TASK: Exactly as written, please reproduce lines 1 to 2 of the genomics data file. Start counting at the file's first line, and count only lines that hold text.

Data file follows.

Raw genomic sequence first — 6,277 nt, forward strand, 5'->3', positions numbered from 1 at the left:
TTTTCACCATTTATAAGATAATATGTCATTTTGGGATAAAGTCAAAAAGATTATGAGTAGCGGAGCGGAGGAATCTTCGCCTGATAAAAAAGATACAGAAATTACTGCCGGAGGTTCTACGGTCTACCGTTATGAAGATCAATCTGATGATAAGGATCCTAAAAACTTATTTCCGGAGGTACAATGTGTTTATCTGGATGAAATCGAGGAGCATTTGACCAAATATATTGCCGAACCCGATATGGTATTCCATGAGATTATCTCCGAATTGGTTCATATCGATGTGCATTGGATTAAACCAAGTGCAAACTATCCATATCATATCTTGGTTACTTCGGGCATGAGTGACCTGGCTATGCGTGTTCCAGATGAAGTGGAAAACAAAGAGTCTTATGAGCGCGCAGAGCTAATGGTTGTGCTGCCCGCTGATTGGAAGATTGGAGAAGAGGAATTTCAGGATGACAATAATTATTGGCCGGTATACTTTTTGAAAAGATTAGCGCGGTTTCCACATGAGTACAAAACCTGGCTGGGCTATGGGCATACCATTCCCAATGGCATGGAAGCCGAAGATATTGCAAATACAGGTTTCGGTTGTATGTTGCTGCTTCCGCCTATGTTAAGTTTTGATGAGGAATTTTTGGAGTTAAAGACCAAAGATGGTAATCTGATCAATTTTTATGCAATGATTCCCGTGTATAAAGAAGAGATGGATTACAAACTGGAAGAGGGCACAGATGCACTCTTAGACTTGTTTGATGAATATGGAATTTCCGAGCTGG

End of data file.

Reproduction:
Raw genomic sequence first — 6,277 nt, forward strand, 5'->3', positions numbered from 1 at the left:
TTTTCACCATTTATAAGATAATATGTCATTTTGGGATAAAGTCAAAAAGATTATGAGTAGCGGAGCGGAGGAATCTTCGCCTGATAAAAAAGATACAGAAATTACTGCCGGAGGTTCTACGGTCTACCGTTATGAAGATCAATCTGATGATAAGGATCCTAAAAACTTATTTCCGGAGGTACAATGTGTTTATCTGGATGAAATCGAGGAGCATTTGACCAAATATATTGCCGAACCCGATATGGTATTCCATGAGATTATCTCCGAATTGGTTCATATCGATGTGCATTGGATTAAACCAAGTGCAAACTATCCATATCATATCTTGGTTACTTCGGGCATGAGTGACCTGGCTATGCGTGTTCCAGATGAAGTGGAAAACAAAGAGTCTTATGAGCGCGCAGAGCTAATGGTTGTGCTGCCCGCTGATTGGAAGATTGGAGAAGAGGAATTTCAGGATGACAATAATTATTGGCCGGTATACTTTTTGAAAAGATTAGCGCGGTTTCCACATGAGTACAAAACCTGGCTGGGCTATGGGCATACCATTCCCAATGGCATGGAAGCCGAAGATATTGCAAATACAGGTTTCGGTTGTATGTTGCTGCTTCCGCCTATGTTAAGTTTTGATGAGGAATTTTTGGAGTTAAAGACCAAAGATGGTAATCTGATCAATTTTTATGCAATGATTCCCGTGTATAAAGAAGAGATGGATTACAAACTGGAAGAGGGCACAGATGCACTCTTAGACTTGTTTGATGAATATGGAATTTCCGAGCTGG